For our purposes I created a simple MS Form that had two questions.  The first lets the responder upload a file.  MS Forms has a specific question type that adds an attachment control to the form. Setting optional properties on the attachment control can also be used to limit the file extensions that can be uploaded, the maximum file size, and the maximum number of files. The second question is a text question used for the user to submit the email address of the person who is going to approve the file. Here’s a screenshot of the form I created.

Form

Step #2 – Create an Approval flow

Now that we’ve used MS Forms to submit the file lets create a Power Automate flow to approve the file. Here’s a screenshot of the completed flow.  We’ll come back and examine each action.

Flow 

The flow is triggered when a new response is submitted to MS Forms. Unfortunately, the trigger doesn’t contain dynamic content that includes all the responses.  So we have to follow the trigger with a Get Response Details action to get the responder’s email address, the approver’s email address and the name of the file that was uploaded.  Here are the details for the MS Forms trigger and actions we are using. For the trigger the only parameter you need is to pick the form that you used to upload the file. Then get the details by picking the form and supplying the ID of the response returned by the trigger.

FormsActions

Once you’ve gotten the details from the form you need to isolate the Id of the file that was uploaded so you can share it with the Approver. The easiest way to do that is to Parse the JSON response from the Form response details. The trick here is to run the flow once before adding the Parse JSON action so you can get a sample output to use to generate the schema. Here’s a screenshot of the Parse JSON action.

parseJSON

Now that we have access to the Id for the file we can use that to create a sharing link to use in our approval so the approver can access the file.  However, even though we limited the Form upload to only one file it will return the file information as a collection.  So we’ll use a First() function to get the one record out of the collection to use with the Create a Share Link action. The formula to feed into the File parameter is ‘first(body(‘Parse_JSON’))?[‘id’]’. We set the action to provide a Link that is available to an anonymous user and provides only View permission.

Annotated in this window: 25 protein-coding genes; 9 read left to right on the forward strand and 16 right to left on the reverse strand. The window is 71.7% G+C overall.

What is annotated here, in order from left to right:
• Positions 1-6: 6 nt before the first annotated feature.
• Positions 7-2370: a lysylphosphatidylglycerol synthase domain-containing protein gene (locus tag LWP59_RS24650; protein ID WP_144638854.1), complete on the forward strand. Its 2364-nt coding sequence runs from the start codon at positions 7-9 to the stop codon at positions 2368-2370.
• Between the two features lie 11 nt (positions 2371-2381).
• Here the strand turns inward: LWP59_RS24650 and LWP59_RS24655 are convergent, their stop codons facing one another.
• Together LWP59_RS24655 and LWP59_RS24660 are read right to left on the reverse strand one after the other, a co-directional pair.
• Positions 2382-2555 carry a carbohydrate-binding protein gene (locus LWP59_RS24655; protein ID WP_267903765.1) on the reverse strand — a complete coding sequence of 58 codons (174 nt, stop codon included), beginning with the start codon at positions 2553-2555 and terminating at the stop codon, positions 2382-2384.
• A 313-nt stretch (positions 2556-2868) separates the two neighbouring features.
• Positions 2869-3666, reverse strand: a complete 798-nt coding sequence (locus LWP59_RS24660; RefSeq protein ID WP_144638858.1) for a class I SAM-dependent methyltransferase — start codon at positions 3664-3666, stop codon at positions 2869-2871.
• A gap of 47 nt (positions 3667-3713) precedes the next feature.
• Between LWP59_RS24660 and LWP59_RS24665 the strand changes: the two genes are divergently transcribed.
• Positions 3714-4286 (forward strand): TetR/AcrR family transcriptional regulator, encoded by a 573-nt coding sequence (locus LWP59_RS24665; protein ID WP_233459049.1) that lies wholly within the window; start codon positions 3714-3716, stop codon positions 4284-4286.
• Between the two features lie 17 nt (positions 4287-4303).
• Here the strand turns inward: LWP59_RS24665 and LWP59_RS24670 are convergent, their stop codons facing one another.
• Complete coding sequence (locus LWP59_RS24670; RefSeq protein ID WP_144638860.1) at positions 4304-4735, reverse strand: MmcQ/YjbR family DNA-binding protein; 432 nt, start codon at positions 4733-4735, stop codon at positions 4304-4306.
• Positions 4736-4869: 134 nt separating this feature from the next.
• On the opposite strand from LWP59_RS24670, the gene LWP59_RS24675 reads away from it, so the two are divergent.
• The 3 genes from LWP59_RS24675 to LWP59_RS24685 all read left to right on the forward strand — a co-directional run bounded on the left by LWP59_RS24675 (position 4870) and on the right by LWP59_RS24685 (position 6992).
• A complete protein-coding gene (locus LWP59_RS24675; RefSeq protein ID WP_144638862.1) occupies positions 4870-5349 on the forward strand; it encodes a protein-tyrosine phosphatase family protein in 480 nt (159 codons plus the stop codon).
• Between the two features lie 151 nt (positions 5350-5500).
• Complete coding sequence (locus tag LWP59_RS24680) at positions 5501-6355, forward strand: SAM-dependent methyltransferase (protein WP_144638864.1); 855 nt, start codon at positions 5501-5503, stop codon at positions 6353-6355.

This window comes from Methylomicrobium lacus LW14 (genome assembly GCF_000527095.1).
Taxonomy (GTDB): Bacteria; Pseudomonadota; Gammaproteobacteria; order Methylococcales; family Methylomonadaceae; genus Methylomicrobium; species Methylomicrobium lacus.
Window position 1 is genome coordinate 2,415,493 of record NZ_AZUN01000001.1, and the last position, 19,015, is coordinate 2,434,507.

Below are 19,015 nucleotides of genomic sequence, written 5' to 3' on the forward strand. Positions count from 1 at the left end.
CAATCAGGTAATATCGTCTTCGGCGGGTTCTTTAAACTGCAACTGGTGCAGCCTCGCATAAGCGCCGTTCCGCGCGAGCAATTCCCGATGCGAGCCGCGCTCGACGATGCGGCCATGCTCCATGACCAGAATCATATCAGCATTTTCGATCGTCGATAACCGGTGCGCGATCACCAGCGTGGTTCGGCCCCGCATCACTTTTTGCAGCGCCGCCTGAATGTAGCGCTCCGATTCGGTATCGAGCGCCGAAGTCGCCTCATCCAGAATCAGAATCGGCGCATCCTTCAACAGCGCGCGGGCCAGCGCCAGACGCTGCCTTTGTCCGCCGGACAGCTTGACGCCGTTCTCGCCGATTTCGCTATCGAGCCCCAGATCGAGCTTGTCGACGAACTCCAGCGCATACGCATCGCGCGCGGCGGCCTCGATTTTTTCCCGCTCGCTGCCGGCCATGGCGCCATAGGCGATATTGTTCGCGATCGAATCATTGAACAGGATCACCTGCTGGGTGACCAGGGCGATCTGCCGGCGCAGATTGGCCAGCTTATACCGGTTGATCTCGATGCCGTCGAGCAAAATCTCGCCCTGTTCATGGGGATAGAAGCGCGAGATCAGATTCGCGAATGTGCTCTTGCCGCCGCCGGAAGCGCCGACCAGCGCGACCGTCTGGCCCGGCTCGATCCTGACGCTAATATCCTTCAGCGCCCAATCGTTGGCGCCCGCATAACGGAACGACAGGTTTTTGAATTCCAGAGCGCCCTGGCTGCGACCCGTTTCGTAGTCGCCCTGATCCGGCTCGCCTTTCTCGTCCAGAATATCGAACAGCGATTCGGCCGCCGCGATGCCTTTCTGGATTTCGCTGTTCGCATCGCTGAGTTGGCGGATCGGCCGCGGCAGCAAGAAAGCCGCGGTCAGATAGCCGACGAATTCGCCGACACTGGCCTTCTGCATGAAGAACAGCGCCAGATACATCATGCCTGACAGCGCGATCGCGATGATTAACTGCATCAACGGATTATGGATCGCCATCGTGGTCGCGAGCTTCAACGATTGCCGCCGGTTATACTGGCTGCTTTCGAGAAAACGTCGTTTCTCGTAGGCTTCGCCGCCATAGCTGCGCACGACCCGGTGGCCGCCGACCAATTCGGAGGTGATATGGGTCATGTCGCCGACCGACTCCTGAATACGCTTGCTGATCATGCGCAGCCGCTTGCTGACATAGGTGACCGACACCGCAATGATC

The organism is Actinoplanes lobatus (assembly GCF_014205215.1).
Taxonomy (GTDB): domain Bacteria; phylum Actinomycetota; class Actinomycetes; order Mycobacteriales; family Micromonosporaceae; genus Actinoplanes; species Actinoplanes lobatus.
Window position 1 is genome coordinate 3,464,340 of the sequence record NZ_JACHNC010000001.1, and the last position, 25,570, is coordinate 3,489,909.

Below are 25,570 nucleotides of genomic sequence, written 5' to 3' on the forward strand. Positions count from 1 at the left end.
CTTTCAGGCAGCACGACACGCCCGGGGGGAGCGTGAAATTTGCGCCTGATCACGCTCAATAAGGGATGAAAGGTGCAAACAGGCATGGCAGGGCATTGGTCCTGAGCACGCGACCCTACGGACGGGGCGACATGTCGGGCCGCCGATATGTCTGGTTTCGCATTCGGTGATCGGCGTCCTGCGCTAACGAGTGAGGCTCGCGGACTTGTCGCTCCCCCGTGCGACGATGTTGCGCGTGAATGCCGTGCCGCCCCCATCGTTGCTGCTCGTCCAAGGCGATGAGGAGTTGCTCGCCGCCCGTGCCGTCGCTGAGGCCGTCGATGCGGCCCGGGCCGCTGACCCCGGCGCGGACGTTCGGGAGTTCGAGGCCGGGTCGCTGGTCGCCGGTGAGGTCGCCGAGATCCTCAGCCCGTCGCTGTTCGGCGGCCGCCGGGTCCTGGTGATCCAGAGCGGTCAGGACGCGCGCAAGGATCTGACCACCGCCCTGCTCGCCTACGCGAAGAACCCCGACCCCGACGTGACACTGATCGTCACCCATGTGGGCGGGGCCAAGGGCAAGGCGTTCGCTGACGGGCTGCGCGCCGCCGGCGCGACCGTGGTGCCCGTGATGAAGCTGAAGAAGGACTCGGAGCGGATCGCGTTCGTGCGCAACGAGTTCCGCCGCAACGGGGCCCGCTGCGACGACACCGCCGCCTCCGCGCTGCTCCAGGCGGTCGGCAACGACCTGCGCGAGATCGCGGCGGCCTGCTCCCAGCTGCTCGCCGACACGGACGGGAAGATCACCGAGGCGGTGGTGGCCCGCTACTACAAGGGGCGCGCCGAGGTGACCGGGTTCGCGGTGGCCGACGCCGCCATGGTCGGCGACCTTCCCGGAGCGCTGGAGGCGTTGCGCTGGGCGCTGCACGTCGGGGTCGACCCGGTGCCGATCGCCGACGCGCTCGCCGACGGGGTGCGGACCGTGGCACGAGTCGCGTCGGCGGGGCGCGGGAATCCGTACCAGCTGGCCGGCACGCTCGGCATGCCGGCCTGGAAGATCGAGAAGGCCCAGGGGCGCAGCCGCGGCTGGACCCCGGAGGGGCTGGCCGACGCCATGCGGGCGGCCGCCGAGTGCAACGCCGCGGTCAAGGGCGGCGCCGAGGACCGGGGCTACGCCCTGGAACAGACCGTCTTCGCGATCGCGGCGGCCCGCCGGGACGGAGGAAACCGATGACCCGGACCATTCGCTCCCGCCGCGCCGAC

CreateShareLink 

Now that we have the link we can create the Approval.  We fill out the Approval action as shown in the screenshot below with the email of the Approver from the Form response and the sharing link we generated above.

approval

Once the Approver responds to the Approval we can complete the flow by sending an email back to the person who filled out the original Form with whatever details we want to supply.   The Send an Email V2 action uses the Responder’s email from the original Form Details action at the start of the flow.

email

That completes this walkthrough.  This should provide enough detail to get you started if you want to approve a file uploaded via an MS Form.

Microsoft Flow Virtual Summit – Demos

collab365-virtual-summitsToday was the first day of the Microsoft Flow Virtual Summit sponsored by Collab 365. I really enjoyed being able to sit back and watch my recorded session and spend my time answering questions from the attendees. The comments I got in the chat window were all very gracious and complimentary. It didn’t take long during the session for people to start asking if I would make my demos available after the session. I promised that I would export all seven and post them here on my blog and also send them to the Collab 365 folks to be posted on the Summit site. The demos have all been exported and sent via email to Collab 365.  Now I just need to upload them and post them here:

  1. Applying custom formatting to the approval email
  2. Recording approval results and comments
  3. Creating custom responses without premium licensing
  4. Forwarding an approval if the approver is out of the office
  5. Escalating an approval that hasn’t been responded to
  6. Periodic reminders about pending approvals
  7. Serial Approvals with dynamic list of approvers

12 years as an MVP

July 1st is always a day that I both look forward to and dread.  That’s the morning I find out whether my MVP status has been renewed or not. I was particularly worried this year since its my first year after I semi-retired. I’m still working as a consultant, but I’m letting business chase me rather than me chasing business.  So I’m not as busy as I used to be. That’s been both a good and a bad thing. Its a good thing because I have more time to spend with my family and doing things for the Office 365 community. Its a bad thing because I don’t feel like I’m doing as much as in previous years. But I have evidently been doing enough because I was renewed for my 12th year as an MVP this year. I’m looking forward to another year of learning new things and helping spread that knowledge throughout the community.

Last year as I contemplated retirement I made an offer to community leaders.  I would like to expand on that offer this year.

Community Leaders this is for YOU

If you are looking for a SharePoint, Office 365, PowerApps or Flow speaker for your event, and you can help me defray travel expenses, I will be willing to travel almost anywhere, at anytime to share what I have learned over the years. If you don’t have any funds I can also do remote presentations.

Over the last few years I’ve been spending my time working with SharePoint, PowerApps, Flow, and Office 365 Security & Compliance center.  I’m still working to learn new things in the industry and plan to keep  consulting and training for many years to come.  But if paying jobs don’t happen to come my way then I’ll live off my retirement savings and spend even more time speaking and answering questions.

So here’s to another year as an MVP. I’m really looking forward to it.